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Former Prime Minister John Major


Please note "BBC Breakfast with Frost" must be credited if any part of this transcript is used

DAVID FROST: John what do you think are the most important lessons that the Party's got to learn from this defeat?

JOHN MAJOR: Well I think what needs to be done - it's been two serious defeats in the last four years - and I think what we now need to do is to do two things. Firstly, address comprehensively, across the whole range of policies, what policies are appropriate for the future. And secondly, perhaps something people have overlooked thus far, and that is look at the changes in the structure of society over the past 20 years or so for I think that is a significant reason why we had such a low turnout in the General Election.

And there's a real danger, that the main political parties are now arguing about yesterday's menu. So I think we need to look at that as well as policy.

DAVID FROST: What's on yesterday's menu and what should be on the new a la carte?

JOHN MAJOR: While I think you need a much greater understanding of the way people actually wish to live their lives. I mean if I can take a practical example: anyone who goes round talking to lots of Conservatives, as I do, will see many senior Conservatives who've been members of the party for 40 or 50 years talking about the alternative lifestyles of their children or their grandchildren with an affection you wouldn't have had years ago. There isn't the old censorious attitude. Now I don't necessarily condone that, the alternative behaviour, but I observe that people are much more tolerant today than ever they have been before. And these days I don't think they so much elect governments to govern them as to be their servants - they expect the Government to reflect their needs, perhaps to a greater extent rather than lead them than sometimes has been the case in the past. And I think the political parties are still perhaps too much bound up in traditional thinking. So I think that some good can come out of these two big defeats providing the Conservative Party has the courage and the wit - and I think it will have - to really begin to think from the bottom upwards, both on policy and upon social change.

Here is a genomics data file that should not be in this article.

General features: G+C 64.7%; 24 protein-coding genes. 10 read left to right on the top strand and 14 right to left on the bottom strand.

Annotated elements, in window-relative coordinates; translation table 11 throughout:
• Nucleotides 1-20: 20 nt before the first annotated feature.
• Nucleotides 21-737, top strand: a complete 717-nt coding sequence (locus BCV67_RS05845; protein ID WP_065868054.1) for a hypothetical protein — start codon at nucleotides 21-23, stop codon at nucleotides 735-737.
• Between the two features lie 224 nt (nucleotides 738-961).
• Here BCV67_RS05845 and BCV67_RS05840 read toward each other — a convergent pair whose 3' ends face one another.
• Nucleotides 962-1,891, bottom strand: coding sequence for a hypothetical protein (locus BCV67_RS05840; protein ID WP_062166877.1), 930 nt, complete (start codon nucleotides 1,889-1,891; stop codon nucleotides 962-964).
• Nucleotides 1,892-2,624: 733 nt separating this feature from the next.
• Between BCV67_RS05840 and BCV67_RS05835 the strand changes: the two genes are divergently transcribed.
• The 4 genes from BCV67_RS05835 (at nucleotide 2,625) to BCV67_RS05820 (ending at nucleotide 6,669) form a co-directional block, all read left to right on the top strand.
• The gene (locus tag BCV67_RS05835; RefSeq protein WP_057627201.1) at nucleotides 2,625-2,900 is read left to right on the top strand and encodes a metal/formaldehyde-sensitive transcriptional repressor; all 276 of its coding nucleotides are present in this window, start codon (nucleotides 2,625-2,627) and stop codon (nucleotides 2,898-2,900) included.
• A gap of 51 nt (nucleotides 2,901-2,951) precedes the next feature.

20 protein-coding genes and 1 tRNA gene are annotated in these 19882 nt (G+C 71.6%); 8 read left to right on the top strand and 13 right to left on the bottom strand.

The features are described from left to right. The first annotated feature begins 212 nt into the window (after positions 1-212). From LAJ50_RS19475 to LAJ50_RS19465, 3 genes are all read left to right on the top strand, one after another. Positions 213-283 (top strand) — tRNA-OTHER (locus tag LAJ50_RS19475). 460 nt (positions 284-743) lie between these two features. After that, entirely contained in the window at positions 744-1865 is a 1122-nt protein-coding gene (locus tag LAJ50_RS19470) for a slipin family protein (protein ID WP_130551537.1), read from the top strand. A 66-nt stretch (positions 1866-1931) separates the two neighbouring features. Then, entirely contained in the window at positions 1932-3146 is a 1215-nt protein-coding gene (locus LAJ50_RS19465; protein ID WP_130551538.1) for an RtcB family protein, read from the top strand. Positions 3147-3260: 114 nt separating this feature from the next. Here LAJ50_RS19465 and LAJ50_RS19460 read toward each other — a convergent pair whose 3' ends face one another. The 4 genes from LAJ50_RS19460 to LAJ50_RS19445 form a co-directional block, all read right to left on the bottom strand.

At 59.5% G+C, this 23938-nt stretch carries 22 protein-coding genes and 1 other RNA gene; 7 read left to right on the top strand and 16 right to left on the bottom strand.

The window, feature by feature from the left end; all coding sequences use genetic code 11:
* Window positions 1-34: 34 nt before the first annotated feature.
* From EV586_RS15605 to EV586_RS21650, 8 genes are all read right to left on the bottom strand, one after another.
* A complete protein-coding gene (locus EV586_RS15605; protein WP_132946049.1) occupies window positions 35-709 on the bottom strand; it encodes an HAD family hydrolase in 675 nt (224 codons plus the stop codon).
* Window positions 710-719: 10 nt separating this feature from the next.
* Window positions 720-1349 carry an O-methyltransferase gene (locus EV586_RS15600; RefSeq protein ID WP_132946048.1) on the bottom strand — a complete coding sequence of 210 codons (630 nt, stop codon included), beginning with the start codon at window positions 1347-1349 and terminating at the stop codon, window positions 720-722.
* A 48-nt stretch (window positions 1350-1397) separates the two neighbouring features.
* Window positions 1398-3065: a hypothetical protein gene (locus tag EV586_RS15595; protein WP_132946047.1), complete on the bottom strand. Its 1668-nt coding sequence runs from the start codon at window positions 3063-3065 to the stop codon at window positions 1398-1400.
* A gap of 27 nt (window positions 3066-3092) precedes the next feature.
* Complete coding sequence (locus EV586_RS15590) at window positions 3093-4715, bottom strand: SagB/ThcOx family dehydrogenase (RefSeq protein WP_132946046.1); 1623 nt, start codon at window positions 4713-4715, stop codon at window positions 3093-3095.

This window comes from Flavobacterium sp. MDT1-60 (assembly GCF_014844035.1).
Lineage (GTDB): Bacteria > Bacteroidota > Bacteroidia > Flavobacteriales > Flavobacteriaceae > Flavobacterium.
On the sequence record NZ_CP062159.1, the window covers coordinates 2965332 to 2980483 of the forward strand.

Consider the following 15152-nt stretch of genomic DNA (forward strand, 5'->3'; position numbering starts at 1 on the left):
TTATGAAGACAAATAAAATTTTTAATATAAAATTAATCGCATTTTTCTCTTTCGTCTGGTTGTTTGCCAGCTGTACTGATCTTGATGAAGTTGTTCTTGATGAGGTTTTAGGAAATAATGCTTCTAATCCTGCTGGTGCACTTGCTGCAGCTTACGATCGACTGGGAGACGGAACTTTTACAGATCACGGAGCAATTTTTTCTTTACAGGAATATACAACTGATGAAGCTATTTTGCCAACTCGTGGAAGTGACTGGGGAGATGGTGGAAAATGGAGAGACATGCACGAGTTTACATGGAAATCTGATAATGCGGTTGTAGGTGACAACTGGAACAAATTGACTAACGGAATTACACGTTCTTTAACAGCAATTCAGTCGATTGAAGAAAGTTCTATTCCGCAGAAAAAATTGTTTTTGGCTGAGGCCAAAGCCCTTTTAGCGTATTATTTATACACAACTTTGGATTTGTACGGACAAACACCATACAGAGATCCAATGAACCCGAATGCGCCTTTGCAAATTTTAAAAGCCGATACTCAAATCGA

DAVID FROST: Most people feel that it's the election after next is the first one that the Conservatives can win - do you feel that?

JOHN MAJOR: No I think they can win the next election, of course I do yes. If you look at the turnover from votes between 1992 and '97 repeat that again and you're going to have a Conservative majority at the next election. No, no I certainly don't despair of the next - of the next General Election.

DAVID FROST: Did William Hague ask your advice, because he followed your example on one thing, may be not on your previous prescriptions, but he decided he must have felt a kinship when he made a fast exist?

JOHN MAJOR: Yes I saw the stories that William had phoned me and I'd advised him to resign are complete nonsense. We didn't discuss that at all at any stage - that's not true.